The NatWest share price is on fire! Should I buy?

The NatWest share price has climbed by 33% in the past five years, after a cracking start to 2024. Here’s why I think it’s still cheap.

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The NatWest Group (LSE: NWG) share price has been on a tear. Since November 2023, it’s up 85%. And it shows no sign of stopping.

Do I think it’s still too cheap? You bet I do. NatWest is high on my 2024 Stocks and Shares ISA candidates list, and I want to tell you why.

Resurgent bank

We’ve come a long way since the days of the banking crash. Back then, NatWest was known as Royal Bank of Scotland, and it was the biggest casualty of them all.

It wouldn’t be here today without a taxpayer bailout. And even now, the government still holds close to 28% of the shares. But it’s selling them, which will see the bank finally back to full free-market ownership. That has to be good.

Before I get too excited about what I see as a cheap stock, there are risks ahead, which potential buyers need to watch out for.

Falling 2024 earnings

Bank earnings are falling in 2024, as high interest rates keep borrowing under pressure. How Bank of England rate cuts, expected later in the year, will affect the banks is still debatable. They should ease the mortgage market, but also cut into banks’ interest margins.

NatWest itself saw pre-tax profit fall by 27% in the first quarter.

On top of that, global economists are predicting more pain for longer, and UK growth forecasts look slim.

Still, at Q1 time, NatWest stuck to its outlook guidance. So we could see a 12% return on tangible equity (RoTE), rising above 13% by 2026. And 2024 income, excluding exceptionals, of £13bn to £13.5bn. I’d be happy with that.

Wonderful company, fair price?

So, is NatWest what top investor Warren Buffett might call a wonderful company at a fair price? Looking at today’s valuation, I think it just might be.

Broker forecasts put NatWest shares on a price-to-earnings (P/E) ratio of only about 8.4. And with earnings expected to get back to growth in the next couple of years, that could drop under seven by 2026.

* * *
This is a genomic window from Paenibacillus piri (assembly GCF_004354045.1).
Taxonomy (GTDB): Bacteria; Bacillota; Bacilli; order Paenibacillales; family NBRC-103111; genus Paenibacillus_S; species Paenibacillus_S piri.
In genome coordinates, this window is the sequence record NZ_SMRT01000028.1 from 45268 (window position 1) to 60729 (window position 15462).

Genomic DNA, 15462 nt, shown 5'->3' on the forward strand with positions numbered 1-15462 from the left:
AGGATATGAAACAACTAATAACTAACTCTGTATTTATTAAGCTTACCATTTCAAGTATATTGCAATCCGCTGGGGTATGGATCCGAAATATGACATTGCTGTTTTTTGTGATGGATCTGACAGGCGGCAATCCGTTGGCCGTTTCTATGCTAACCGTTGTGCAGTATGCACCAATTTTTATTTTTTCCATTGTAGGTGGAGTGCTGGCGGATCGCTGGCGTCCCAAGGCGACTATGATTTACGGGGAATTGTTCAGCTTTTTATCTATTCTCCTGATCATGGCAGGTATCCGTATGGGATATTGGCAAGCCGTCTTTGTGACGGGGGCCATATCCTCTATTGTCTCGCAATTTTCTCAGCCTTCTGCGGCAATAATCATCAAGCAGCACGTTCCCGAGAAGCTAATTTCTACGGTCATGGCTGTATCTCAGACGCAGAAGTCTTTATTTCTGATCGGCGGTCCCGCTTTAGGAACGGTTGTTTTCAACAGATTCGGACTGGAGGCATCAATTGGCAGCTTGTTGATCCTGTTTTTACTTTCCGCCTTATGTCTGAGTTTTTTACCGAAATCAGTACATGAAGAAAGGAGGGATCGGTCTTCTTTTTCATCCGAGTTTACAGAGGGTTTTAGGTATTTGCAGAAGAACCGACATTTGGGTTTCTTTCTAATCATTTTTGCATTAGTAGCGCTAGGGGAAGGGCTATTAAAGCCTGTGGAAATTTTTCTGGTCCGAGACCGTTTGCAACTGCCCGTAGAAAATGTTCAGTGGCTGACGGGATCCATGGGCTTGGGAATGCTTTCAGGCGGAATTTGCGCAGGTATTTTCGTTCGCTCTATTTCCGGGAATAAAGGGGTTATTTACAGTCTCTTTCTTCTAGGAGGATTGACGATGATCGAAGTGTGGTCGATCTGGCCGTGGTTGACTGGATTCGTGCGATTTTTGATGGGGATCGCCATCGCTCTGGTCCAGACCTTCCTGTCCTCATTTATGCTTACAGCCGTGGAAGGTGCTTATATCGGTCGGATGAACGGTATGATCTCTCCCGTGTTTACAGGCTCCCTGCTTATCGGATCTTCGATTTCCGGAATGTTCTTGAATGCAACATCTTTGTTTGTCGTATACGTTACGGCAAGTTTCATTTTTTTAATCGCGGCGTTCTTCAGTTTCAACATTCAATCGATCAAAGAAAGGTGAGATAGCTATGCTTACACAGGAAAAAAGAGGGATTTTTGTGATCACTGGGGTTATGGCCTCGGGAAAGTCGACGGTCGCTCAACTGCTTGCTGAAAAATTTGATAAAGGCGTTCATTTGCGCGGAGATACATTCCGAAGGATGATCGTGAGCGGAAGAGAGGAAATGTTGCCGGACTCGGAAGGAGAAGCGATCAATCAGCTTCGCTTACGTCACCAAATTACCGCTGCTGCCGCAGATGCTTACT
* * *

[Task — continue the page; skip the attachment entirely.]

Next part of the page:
On top of that, the 5.3% forward dividend yield for 2024 could reach 5.7% in the same time.

Yes, the financial outlook is still tight and the sector is risky. But isn’t the fear already built into that low stock valuation? I think it is.

Cash returns

On top of the dividend, NatWest announced a new share buyback with 2023 FY results in February. It should reach up to £300m. And it would mean total distributions of around 40p per share for the full year.

For shares priced at 326p (at the time of writing), I rate that as pretty good. And that’s even after the price rocket of the past few months.

So, will I buy NatWest shares for my ISA? I’ll make that decision when I have the money. But right now, it’s firmly among the favourites.

Should you invest, the value of your investment may rise or fall and your capital is at risk. Before investing, your individual circumstances should be assessed. Consider taking independent financial advice.

Alan Oscroft has no position in any of the shares mentioned. The Motley Fool UK has no position in any of the shares mentioned. Views expressed on the companies mentioned in this article are those of the writer and therefore may differ from the official recommendations we make in our subscription services such as Share Advisor, Hidden Winners and Pro. Here at The Motley Fool we believe that considering a diverse range of insights makes us better investors.

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